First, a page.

So things are a bit better than they were. Like many people with learning difficulties, and many without, Roddy isn’t the most disciplined character, so he really needs encouragement to do what’s best under these circumstances. His natural instinct would be to glue his ass to the couch and hook three litres of full-fat milk to an I.V. So there’s a balance to be struck between treating him as the adult he is, and making sure he takes care of himself. I don’t know quite where one should draw the line, myself.

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But, MY MESSAGE OF HOPE: Williams Syndrome is a complex thing, and the way it manifests itself seems to vary. People with W.S. may share certain passions, phobias, skills, but they’re full of surprises. They are people just like anybody else. Part of the condition seems to often involve an outgoing, sociable nature (even when he’s trying his best not to leave the house, Roddy is chatty and charming with anybody who comes IN), so my advice would be to enjoy the person, appreciate them for the good company they are, and gently steer them to make the best of themselves (Williams folks may need to be encouraged not to hog the conversation or to interrupt others with their own little obsessions, but it’s fairly easy for them to learn this).

A Williams person will grow into adulthood, while retaining certain childhood traits. It’s unlikely they’ll “grow out of” their childhood enthusiasms (in this, they resemble a lot of film-makers). One of Roddy’s school report cards details an incident when he went missing, and was found in a field, looking at a tractor — his love of heavy machinery is as strong today. But he’s a grown man, even if some of his emotions are childlike (maybe ALL emotions are, and it’s just experience that allows us to focus them in “adult” ways?), and his literacy level is well below his verbal functioning.

The rules of thumb with Roddy is that he can do a lot of things for himself, but he needs a bit of supervision. It’s good to encourage him to widen his abilities and do all he can do, as long as you keep an eye on him. Once he’s learned the right way to do something, he’ll need a refresher course once in a while because he’ll let things slide, whether it’s personal hygiene or tucking his shirt in or getting a reasonable amount of exercise.

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Williams people don’t score too well at reading others, which makes them terrible liars. Roddy will try to avoid trouble by the tried and true method of DENY-DENY-DENY, but he’s not good at judging whether his account is at all credible. “Somebody’s spilled Coke,” he explained, when I came in the door one time. A bottle of cola, previously sealed, was now open. Some was splashed on the floor. The front of Roddy’s jumper was wet. He likes Coca Cola to an excessive degree. He was alone in the house.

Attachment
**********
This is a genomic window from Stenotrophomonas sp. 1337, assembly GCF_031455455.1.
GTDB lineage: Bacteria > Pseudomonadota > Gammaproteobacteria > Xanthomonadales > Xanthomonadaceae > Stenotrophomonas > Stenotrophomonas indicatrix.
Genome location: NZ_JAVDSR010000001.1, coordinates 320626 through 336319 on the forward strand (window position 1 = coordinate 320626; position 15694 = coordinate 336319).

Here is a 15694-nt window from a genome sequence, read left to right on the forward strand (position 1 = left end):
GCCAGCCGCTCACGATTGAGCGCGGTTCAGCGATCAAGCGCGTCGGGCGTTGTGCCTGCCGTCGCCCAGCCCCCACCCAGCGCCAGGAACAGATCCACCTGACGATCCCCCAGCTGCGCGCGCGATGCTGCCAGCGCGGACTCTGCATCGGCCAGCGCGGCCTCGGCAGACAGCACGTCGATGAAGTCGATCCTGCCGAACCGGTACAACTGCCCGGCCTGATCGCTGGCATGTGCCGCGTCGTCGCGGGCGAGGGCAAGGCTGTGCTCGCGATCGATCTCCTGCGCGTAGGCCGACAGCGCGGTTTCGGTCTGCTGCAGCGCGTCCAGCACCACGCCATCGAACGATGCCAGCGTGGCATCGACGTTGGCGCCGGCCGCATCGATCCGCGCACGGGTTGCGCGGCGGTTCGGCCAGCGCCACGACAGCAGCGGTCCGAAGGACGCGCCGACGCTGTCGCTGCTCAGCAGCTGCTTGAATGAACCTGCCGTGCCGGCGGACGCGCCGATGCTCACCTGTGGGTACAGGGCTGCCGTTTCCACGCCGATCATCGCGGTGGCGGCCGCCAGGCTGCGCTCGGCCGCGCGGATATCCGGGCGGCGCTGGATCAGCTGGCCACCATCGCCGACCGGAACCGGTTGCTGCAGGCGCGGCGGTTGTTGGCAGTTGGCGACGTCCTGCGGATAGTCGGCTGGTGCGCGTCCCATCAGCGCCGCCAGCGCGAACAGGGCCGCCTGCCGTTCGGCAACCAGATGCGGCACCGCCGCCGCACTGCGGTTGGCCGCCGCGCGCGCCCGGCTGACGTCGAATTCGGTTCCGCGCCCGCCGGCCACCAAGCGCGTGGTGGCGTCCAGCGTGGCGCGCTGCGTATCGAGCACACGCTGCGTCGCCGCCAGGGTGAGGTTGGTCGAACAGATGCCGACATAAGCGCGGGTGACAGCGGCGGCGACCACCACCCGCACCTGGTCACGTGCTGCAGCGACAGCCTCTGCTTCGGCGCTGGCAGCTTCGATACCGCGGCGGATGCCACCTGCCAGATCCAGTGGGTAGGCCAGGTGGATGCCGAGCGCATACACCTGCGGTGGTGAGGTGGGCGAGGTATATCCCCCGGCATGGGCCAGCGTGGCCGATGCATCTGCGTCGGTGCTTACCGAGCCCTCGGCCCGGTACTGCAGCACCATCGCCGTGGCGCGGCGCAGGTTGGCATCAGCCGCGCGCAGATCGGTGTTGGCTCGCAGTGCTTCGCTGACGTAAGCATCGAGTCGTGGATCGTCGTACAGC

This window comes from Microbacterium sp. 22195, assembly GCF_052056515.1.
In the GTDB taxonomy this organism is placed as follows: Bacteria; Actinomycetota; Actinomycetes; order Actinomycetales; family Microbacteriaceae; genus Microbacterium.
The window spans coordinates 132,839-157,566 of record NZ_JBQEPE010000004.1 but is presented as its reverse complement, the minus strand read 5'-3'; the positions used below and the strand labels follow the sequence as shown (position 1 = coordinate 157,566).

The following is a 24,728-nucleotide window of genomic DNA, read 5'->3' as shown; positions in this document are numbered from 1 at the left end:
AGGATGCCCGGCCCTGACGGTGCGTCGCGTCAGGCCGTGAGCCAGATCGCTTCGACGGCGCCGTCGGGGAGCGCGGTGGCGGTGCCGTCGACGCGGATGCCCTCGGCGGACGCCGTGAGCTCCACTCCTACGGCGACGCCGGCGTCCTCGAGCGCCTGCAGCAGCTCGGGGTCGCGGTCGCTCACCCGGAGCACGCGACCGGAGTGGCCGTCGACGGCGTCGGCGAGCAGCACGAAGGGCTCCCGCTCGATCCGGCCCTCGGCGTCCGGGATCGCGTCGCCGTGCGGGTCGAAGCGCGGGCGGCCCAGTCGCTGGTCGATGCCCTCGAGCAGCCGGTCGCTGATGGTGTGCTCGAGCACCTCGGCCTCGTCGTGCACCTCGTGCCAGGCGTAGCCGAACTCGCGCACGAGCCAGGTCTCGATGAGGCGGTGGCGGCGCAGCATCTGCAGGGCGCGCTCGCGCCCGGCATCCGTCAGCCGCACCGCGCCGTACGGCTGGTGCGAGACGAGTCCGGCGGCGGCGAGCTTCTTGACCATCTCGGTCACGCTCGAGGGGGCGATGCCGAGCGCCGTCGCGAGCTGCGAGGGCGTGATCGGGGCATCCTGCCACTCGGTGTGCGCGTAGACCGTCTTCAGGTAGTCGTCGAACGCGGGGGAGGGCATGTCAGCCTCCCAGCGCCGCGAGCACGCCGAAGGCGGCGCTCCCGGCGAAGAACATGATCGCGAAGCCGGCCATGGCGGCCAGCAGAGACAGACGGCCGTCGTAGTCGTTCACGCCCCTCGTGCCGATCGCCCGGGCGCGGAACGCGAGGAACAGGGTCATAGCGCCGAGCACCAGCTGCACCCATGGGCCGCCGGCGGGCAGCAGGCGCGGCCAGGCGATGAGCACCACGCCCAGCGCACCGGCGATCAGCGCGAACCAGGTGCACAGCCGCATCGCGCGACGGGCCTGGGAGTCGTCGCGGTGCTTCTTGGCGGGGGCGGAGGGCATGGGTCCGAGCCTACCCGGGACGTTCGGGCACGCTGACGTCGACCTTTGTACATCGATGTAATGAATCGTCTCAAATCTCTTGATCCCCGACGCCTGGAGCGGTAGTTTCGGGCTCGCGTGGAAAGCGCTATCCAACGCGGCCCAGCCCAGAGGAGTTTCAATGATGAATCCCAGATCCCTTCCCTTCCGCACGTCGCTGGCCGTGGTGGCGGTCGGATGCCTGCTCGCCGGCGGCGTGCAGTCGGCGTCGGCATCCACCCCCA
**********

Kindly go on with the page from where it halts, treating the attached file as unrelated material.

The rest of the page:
“Was it you?” I asked.

“No.”

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It’s uncertain what Roddy’s future will be: he’s overweight and he has a dodgy heart, and there are other complications which can beset Williams sufferers. There has already been a bit of a drop-off in his functioning. But he’s still happy, he enjoys what he sees as a good quality of life. How anybody else might judge it doesn’t matter to him, and why should it? He’s made it to his late forties. He’s held down a part-time job for some of that time, and the U.K. system of “care in the community”, which has had some terrible failures when looking after the mentally ill, has been pretty successful with people with learning difficulties. Roddy enjoys a degree of independence that his parents would probably never have believed possible.

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Since this is supposedly a movie blog, a quick word about mental handicap in cinema: this is one of those things that movies nearly always get wrong. Lars Von Trier, in THE KINGDOM and to some extent THE IDIOTS, seems to believe people with Downs Syndrome are “gifted with innocence,” or are “holy fools,” a belief system that went out of style around 1500 AD. Sam Peckinpah carries on the “village idiot” approach with David Warner’s character in STRAW DOGS, whose “simple-mindedness” is all plot device and no diagnosis. Jaco Van Dormael’s THE EIGHTH DAY, much-praised for its “sensitivity,” is in fact a sinisterly sentimental tissue of lies with a eugenically-inspired ending where the Downs character thoughtfully takes himself out of the gene pool by rooftop suicide, and everybody sings a sweet song. It’s not “Ding Dong, The Witch is Dead,” but it might as well be. The filmmaker, who has a sibling with Downs, is obviously struggling with some hostile feelings he is completely unable to analyse, and so they wind up expressed in a false and offensive way. Which makes the film a failure as a piece of art.

I think it’s pretty bad when the best handling of the subject comes from the Farelly Brothers, who at least recognise people will all kinds of handicaps as PEOPLE, and therefore suitable material for comedy — I don’t think they’re poking fun, they’re just having fun. But their decision to cast a “regular” actor as Mary’s learning-disabled brother in THERE’S SOMETHING ABOUT MARY may one day look like the casting of blackface whites in earlier Hollywood films, since THE EIGHTH DAY did at least show that people with chromosomal disorders can still be good actors.